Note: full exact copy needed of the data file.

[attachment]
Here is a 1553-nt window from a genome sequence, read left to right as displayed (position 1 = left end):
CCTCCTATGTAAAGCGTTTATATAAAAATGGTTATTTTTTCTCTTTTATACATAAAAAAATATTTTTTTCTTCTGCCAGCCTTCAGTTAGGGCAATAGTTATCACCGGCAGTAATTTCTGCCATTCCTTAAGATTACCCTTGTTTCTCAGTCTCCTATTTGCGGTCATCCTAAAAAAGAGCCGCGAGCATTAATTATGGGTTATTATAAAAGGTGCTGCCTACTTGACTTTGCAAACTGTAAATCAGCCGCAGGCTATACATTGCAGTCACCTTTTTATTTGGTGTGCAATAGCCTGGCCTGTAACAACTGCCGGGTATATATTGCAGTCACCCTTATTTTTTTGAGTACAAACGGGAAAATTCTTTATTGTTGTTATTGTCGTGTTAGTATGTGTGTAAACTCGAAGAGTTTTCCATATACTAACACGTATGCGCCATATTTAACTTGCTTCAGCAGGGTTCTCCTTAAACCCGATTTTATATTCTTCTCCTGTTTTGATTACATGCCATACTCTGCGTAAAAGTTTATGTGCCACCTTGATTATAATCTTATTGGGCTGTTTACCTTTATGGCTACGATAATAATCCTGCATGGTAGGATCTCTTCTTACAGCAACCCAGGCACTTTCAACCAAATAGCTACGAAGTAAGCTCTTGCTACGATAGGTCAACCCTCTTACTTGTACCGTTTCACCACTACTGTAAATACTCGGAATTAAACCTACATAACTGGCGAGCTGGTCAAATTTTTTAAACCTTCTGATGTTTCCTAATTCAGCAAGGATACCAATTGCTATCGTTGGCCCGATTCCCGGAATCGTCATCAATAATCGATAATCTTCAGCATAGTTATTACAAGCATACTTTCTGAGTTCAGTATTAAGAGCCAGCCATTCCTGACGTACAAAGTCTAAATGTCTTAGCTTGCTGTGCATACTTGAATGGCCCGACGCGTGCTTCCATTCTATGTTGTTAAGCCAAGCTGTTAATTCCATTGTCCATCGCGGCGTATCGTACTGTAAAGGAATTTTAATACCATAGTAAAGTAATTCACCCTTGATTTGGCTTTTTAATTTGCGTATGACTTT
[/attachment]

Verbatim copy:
Here is a 1553-nt window from a genome sequence, read left to right as displayed (position 1 = left end):
CCTCCTATGTAAAGCGTTTATATAAAAATGGTTATTTTTTCTCTTTTATACATAAAAAAATATTTTTTTCTTCTGCCAGCCTTCAGTTAGGGCAATAGTTATCACCGGCAGTAATTTCTGCCATTCCTTAAGATTACCCTTGTTTCTCAGTCTCCTATTTGCGGTCATCCTAAAAAAGAGCCGCGAGCATTAATTATGGGTTATTATAAAAGGTGCTGCCTACTTGACTTTGCAAACTGTAAATCAGCCGCAGGCTATACATTGCAGTCACCTTTTTATTTGGTGTGCAATAGCCTGGCCTGTAACAACTGCCGGGTATATATTGCAGTCACCCTTATTTTTTTGAGTACAAACGGGAAAATTCTTTATTGTTGTTATTGTCGTGTTAGTATGTGTGTAAACTCGAAGAGTTTTCCATATACTAACACGTATGCGCCATATTTAACTTGCTTCAGCAGGGTTCTCCTTAAACCCGATTTTATATTCTTCTCCTGTTTTGATTACATGCCATACTCTGCGTAAAAGTTTATGTGCCACCTTGATTATAATCTTATTGGGCTGTTTACCTTTATGGCTACGATAATAATCCTGCATGGTAGGATCTCTTCTTACAGCAACCCAGGCACTTTCAACCAAATAGCTACGAAGTAAGCTCTTGCTACGATAGGTCAACCCTCTTACTTGTACCGTTTCACCACTACTGTAAATACTCGGAATTAAACCTACATAACTGGCGAGCTGGTCAAATTTTTTAAACCTTCTGATGTTTCCTAATTCAGCAAGGATACCAATTGCTATCGTTGGCCCGATTCCCGGAATCGTCATCAATAATCGATAATCTTCAGCATAGTTATTACAAGCATACTTTCTGAGTTCAGTATTAAGAGCCAGCCATTCCTGACGTACAAAGTCTAAATGTCTTAGCTTGCTGTGCATACTTGAATGGCCCGACGCGTGCTTCCATTCTATGTTGTTAAGCCAAGCTGTTAATTCCATTGTCCATCGCGGCGTATCGTACTGTAAAGGAATTTTAATACCATAGTAAAGTAATTCACCCTTGATTTGGCTTTTTAATTTGCGTATGACTTT